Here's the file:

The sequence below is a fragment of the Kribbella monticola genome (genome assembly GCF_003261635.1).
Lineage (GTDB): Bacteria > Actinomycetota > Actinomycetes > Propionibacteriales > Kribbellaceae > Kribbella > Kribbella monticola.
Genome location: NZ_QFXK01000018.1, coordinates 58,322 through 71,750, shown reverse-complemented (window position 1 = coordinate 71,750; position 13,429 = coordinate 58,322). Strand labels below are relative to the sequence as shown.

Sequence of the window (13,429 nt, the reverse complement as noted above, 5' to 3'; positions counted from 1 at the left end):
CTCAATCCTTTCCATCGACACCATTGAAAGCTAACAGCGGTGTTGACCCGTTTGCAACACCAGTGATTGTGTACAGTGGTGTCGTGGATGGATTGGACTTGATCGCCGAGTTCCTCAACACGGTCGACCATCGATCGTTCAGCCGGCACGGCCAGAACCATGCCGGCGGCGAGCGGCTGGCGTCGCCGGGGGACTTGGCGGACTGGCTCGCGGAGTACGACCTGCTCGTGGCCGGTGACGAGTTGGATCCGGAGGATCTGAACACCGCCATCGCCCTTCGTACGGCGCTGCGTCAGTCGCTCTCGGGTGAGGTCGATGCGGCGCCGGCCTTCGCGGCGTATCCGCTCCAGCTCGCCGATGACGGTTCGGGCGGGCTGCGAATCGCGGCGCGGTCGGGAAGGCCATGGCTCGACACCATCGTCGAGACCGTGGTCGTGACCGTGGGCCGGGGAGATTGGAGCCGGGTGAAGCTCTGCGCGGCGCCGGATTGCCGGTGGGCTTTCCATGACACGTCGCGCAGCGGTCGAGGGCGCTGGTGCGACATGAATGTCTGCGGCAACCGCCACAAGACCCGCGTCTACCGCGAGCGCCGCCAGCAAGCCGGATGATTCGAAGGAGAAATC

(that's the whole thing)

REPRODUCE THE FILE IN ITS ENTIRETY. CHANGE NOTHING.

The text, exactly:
The sequence below is a fragment of the Kribbella monticola genome (genome assembly GCF_003261635.1).
Lineage (GTDB): Bacteria > Actinomycetota > Actinomycetes > Propionibacteriales > Kribbellaceae > Kribbella > Kribbella monticola.
Genome location: NZ_QFXK01000018.1, coordinates 58,322 through 71,750, shown reverse-complemented (window position 1 = coordinate 71,750; position 13,429 = coordinate 58,322). Strand labels below are relative to the sequence as shown.

Sequence of the window (13,429 nt, the reverse complement as noted above, 5' to 3'; positions counted from 1 at the left end):
CTCAATCCTTTCCATCGACACCATTGAAAGCTAACAGCGGTGTTGACCCGTTTGCAACACCAGTGATTGTGTACAGTGGTGTCGTGGATGGATTGGACTTGATCGCCGAGTTCCTCAACACGGTCGACCATCGATCGTTCAGCCGGCACGGCCAGAACCATGCCGGCGGCGAGCGGCTGGCGTCGCCGGGGGACTTGGCGGACTGGCTCGCGGAGTACGACCTGCTCGTGGCCGGTGACGAGTTGGATCCGGAGGATCTGAACACCGCCATCGCCCTTCGTACGGCGCTGCGTCAGTCGCTCTCGGGTGAGGTCGATGCGGCGCCGGCCTTCGCGGCGTATCCGCTCCAGCTCGCCGATGACGGTTCGGGCGGGCTGCGAATCGCGGCGCGGTCGGGAAGGCCATGGCTCGACACCATCGTCGAGACCGTGGTCGTGACCGTGGGCCGGGGAGATTGGAGCCGGGTGAAGCTCTGCGCGGCGCCGGATTGCCGGTGGGCTTTCCATGACACGTCGCGCAGCGGTCGAGGGCGCTGGTGCGACATGAATGTCTGCGGCAACCGCCACAAGACCCGCGTCTACCGCGAGCGCCGCCAGCAAGCCGGATGATTCGAAGGAGAAATC